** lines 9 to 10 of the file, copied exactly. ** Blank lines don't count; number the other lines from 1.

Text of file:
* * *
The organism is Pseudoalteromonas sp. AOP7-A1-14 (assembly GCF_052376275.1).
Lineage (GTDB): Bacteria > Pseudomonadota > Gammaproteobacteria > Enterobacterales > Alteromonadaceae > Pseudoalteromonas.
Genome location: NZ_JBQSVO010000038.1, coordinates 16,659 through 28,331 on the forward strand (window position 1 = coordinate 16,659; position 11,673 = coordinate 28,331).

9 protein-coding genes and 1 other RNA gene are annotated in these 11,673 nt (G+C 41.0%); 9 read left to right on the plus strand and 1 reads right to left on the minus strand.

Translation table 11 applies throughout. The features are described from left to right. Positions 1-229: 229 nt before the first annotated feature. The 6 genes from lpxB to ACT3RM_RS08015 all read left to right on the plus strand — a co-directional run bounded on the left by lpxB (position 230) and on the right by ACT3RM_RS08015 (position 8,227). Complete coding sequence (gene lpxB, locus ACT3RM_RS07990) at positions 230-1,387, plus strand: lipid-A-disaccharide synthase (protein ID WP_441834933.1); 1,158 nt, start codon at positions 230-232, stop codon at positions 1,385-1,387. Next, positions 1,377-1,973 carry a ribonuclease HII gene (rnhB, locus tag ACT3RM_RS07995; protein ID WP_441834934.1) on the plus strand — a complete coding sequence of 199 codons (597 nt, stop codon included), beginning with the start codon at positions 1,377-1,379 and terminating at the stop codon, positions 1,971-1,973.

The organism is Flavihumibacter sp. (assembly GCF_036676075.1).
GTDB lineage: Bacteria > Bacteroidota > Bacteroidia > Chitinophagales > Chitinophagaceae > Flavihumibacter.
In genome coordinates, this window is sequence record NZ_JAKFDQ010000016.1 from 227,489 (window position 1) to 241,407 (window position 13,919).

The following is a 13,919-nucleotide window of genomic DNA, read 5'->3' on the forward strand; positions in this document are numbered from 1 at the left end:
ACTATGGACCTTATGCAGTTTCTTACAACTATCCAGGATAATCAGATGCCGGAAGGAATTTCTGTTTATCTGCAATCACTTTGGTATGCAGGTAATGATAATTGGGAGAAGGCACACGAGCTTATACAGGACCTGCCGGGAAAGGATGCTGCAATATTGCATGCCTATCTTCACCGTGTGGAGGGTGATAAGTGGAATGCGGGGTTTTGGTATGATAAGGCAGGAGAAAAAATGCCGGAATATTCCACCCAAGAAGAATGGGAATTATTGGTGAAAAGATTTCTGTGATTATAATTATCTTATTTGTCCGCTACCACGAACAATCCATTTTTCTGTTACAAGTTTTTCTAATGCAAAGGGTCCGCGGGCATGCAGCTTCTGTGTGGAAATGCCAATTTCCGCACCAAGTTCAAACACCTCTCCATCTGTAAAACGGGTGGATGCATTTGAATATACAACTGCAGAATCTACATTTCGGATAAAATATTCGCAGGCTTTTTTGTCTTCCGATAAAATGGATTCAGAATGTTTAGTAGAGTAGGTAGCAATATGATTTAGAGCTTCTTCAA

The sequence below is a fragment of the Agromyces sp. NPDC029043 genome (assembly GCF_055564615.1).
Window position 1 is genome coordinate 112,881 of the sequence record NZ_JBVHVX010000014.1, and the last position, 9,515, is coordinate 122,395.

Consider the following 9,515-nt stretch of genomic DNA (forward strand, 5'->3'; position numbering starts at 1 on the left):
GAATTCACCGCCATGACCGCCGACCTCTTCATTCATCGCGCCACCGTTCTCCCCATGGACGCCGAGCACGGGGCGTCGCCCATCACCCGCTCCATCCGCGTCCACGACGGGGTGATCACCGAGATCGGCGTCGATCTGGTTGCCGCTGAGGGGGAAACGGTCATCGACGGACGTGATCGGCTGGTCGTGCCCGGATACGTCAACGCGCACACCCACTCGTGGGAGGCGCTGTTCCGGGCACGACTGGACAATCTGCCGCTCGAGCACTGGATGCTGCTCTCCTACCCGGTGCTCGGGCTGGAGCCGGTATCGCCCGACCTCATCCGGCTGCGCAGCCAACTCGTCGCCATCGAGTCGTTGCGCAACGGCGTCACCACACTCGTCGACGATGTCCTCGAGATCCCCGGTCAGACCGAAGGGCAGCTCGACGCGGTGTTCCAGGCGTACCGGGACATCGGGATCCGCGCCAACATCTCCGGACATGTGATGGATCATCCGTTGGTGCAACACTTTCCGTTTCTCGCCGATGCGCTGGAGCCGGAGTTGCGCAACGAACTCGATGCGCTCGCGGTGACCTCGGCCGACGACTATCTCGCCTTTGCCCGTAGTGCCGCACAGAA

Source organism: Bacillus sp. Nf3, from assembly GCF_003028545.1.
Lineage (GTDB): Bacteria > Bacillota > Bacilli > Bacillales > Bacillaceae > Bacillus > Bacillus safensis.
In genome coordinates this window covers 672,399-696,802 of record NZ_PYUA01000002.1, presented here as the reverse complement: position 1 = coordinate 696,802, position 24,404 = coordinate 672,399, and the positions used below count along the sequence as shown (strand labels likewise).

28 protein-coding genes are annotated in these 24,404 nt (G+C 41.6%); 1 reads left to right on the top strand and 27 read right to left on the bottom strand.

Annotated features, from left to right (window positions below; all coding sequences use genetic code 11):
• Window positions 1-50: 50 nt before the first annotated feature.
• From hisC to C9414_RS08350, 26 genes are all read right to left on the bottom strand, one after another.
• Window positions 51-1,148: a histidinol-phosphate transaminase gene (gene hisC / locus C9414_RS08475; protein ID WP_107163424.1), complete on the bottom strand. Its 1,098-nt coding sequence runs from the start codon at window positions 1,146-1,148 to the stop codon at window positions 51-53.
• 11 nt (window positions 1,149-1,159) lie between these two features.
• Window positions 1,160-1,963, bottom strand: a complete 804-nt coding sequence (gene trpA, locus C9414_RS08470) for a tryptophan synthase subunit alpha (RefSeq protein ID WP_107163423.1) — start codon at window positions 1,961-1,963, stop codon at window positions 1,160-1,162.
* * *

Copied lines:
The following is a 13,919-nucleotide window of genomic DNA, read 5'->3' on the forward strand; positions in this document are numbered from 1 at the left end:
ACTATGGACCTTATGCAGTTTCTTACAACTATCCAGGATAATCAGATGCCGGAAGGAATTTCTGTTTATCTGCAATCACTTTGGTATGCAGGTAATGATAATTGGGAGAAGGCACACGAGCTTATACAGGACCTGCCGGGAAAGGATGCTGCAATATTGCATGCCTATCTTCACCGTGTGGAGGGTGATAAGTGGAATGCGGGGTTTTGGTATGATAAGGCAGGAGAAAAAATGCCGGAATATTCCACCCAAGAAGAATGGGAATTATTGGTGAAAAGATTTCTGTGATTATAATTATCTTATTTGTCCGCTACCACGAACAATCCATTTTTCTGTTACAAGTTTTTCTAATGCAAAGGGTCCGCGGGCATGCAGCTTCTGTGTGGAAATGCCAATTTCCGCACCAAGTTCAAACACCTCTCCATCTGTAAAACGGGTGGATGCATTTGAATATACAACTGCAGAATCTACATTTCGGATAAAATATTCGCAGGCTTTTTTGTCTTCCGATAAAATGGATTCAGAATGTTTAGTAGAGTAGGTAGCAATATGATTTAGAGCTTCTTCAA